Cardinal Stafford went on to add,
[Cardinal Shehan’s] judgment was scornful. In 1982 he wrote, “The first thing that we have to note about the whole performance is this: so far as I have been able to discern, never in the recorded history of the Church has a solemn proclamation of a Pope been received by any group of Catholic people with so much disrespect and contempt.”
Finally, Gary Dorrien, in his 2008 book Social Ethics in the Making – Interpreting an American Tradition, tells the story this way …
For years Curran told lecture audiences that the mere existence of a papal birth control commission showed that a change in Church teaching was conceivable. In 1968 his hope soared after a majority of the pope’s commission favored a change, until Curran learned that the pope was leaning the other way. Through the media Curran and others appealed to the pope, urging that issuing no encyclical would be better than the catastrophe of reaffirming the contraception ban. On July 27, 1968 Time magazine informed Curran that the pope had answered, showing him an advance copy of Humanae vitae. Two days later it was published; in the meantime, Curran organized an unprecedented protest …
Ten theologians at Catholic University met to formulate a response, drafted by Curran and Daniel Maguire, which emphasized that Catholic doctrine recognized the right to dissent from noninfallible teaching. Releasing their statement to the media on July 30, with endorsements from 87 American Catholic theologians, Curran’s group announced its dissent at a press conference. The statement set off a barrage of condemnations, praise, and puzzled commentary that such a thing was possible. Nothing like an organized public dissent from papal teaching had ever occurred in American Catholicism. Twenty Catholic University professors supported the dissent, including theologians Bernard McGinn, Roland E. Murphy, and David Tracy; eventually more than 600 Catholic scholars signed it …”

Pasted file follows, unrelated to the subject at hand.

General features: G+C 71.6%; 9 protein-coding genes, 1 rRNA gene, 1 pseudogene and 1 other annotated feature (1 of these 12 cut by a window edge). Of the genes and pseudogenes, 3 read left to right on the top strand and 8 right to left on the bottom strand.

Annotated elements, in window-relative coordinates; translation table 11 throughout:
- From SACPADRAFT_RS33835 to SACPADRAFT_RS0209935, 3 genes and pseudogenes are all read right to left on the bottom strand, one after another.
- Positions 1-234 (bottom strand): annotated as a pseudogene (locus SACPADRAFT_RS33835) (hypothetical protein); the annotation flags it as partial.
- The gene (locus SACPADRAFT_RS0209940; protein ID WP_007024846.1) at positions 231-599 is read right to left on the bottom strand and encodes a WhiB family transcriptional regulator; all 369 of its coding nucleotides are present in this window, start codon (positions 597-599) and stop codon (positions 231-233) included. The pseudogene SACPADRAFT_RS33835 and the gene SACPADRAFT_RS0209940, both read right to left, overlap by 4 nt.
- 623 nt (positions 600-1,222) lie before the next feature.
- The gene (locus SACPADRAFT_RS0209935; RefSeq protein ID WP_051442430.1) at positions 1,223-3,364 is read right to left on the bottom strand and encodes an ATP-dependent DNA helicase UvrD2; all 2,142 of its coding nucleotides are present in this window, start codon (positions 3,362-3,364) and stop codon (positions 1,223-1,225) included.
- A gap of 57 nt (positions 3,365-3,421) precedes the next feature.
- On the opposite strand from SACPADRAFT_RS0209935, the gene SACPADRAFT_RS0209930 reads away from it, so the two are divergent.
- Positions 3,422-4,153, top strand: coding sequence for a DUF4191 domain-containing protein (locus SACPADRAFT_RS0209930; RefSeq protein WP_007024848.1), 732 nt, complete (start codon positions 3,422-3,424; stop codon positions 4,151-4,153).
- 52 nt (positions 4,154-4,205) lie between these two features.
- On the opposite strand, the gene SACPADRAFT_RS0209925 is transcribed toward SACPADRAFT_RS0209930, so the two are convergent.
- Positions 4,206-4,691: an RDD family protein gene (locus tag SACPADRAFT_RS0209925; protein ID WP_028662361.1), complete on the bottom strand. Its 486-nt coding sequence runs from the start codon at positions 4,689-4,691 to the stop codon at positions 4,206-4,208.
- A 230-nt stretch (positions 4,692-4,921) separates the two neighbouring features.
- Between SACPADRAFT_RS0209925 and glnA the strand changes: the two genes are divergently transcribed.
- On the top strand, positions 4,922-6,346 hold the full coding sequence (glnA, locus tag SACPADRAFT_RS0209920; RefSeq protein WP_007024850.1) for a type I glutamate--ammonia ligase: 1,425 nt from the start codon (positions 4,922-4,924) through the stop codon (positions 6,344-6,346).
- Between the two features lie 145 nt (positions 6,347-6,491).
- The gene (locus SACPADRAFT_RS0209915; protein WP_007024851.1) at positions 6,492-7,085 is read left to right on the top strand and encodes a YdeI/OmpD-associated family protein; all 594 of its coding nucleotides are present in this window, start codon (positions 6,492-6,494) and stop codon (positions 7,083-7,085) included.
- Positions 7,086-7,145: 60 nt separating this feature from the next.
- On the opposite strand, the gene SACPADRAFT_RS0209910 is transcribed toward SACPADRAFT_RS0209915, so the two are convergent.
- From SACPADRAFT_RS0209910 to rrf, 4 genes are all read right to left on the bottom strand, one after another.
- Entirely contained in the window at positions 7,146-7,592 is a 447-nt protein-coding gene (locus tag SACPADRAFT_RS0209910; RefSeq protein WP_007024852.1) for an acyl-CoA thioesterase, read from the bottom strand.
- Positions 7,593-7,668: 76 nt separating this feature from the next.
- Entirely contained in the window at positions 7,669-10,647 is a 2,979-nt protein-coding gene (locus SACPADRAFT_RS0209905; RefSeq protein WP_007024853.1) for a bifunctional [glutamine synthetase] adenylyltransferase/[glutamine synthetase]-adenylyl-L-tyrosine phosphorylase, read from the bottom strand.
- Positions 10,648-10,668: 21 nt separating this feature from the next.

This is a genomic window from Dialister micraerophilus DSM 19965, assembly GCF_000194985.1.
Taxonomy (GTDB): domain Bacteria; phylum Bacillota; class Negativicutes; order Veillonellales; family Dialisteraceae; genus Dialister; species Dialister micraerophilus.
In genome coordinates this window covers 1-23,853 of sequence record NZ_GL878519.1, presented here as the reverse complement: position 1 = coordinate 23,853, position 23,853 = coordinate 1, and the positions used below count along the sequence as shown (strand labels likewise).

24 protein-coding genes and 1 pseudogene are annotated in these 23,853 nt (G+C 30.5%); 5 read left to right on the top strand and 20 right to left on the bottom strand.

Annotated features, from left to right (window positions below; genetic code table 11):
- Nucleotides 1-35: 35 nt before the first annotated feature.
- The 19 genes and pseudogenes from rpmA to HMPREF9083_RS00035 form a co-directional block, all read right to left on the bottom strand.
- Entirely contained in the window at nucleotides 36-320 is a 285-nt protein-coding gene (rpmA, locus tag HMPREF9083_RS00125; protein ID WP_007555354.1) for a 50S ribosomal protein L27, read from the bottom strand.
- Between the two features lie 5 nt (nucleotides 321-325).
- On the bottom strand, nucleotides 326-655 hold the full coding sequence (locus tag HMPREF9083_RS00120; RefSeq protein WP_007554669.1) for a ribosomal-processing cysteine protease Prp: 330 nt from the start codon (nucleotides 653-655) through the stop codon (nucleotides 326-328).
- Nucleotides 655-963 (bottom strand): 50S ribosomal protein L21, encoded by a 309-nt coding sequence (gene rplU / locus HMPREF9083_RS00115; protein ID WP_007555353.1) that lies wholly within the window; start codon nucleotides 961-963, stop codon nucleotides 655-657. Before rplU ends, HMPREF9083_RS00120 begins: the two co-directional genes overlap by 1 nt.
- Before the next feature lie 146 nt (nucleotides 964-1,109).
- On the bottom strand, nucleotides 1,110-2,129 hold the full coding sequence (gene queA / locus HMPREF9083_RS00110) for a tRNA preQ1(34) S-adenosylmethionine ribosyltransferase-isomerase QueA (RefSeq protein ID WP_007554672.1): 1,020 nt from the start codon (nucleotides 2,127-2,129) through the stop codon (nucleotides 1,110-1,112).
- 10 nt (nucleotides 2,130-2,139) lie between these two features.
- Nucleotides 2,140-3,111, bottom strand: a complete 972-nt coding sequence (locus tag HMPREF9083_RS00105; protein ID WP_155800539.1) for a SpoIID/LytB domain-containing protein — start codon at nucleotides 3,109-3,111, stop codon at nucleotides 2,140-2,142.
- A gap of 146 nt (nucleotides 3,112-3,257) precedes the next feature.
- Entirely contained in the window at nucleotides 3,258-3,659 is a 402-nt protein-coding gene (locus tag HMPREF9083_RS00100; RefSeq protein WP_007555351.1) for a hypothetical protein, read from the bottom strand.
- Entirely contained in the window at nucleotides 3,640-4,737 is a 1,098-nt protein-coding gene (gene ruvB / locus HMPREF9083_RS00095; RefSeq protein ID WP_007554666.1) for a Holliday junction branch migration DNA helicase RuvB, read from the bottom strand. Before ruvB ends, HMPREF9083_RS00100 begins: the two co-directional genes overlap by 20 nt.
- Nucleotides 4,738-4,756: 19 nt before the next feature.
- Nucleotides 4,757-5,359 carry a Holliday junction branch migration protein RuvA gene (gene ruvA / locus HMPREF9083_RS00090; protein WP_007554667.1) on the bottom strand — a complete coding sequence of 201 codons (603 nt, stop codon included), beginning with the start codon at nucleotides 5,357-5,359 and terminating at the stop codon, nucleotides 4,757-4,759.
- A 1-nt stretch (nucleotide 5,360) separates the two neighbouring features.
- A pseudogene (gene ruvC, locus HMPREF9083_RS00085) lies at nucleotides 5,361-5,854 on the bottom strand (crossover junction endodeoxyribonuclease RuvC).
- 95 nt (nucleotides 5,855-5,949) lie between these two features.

And so I believe Fr. Shaw has overlooked the intense, highly organized, negative reception first accorded Humanae Vitae by a sizable number of Catholic theologians. It is largely because of this attention in 1968 – and its lingering effects on many of our clergy – that so many American Catholics ignore Humanae Vitae today.
Update: A comment below states, “Fr. Curran to this day still claims the dissident response was spontaneous and not organized!”
Fr. Curran seems to have forgotten what he, himself, wrote in his 2006 book, Loyal Dissent:
[In late July, 1968] it was rumored that the pope’s encyclical on the subject [of artificial contraception] was about to be released. I consulted with some of my colleagues, and with others around the country, about how we should respond to the encyclical. It was my view that we theologians should issue a statement disagreeing with the encyclical if it proved to be as negative as we expected.
That sounds a lot more like premeditation than spontaneity.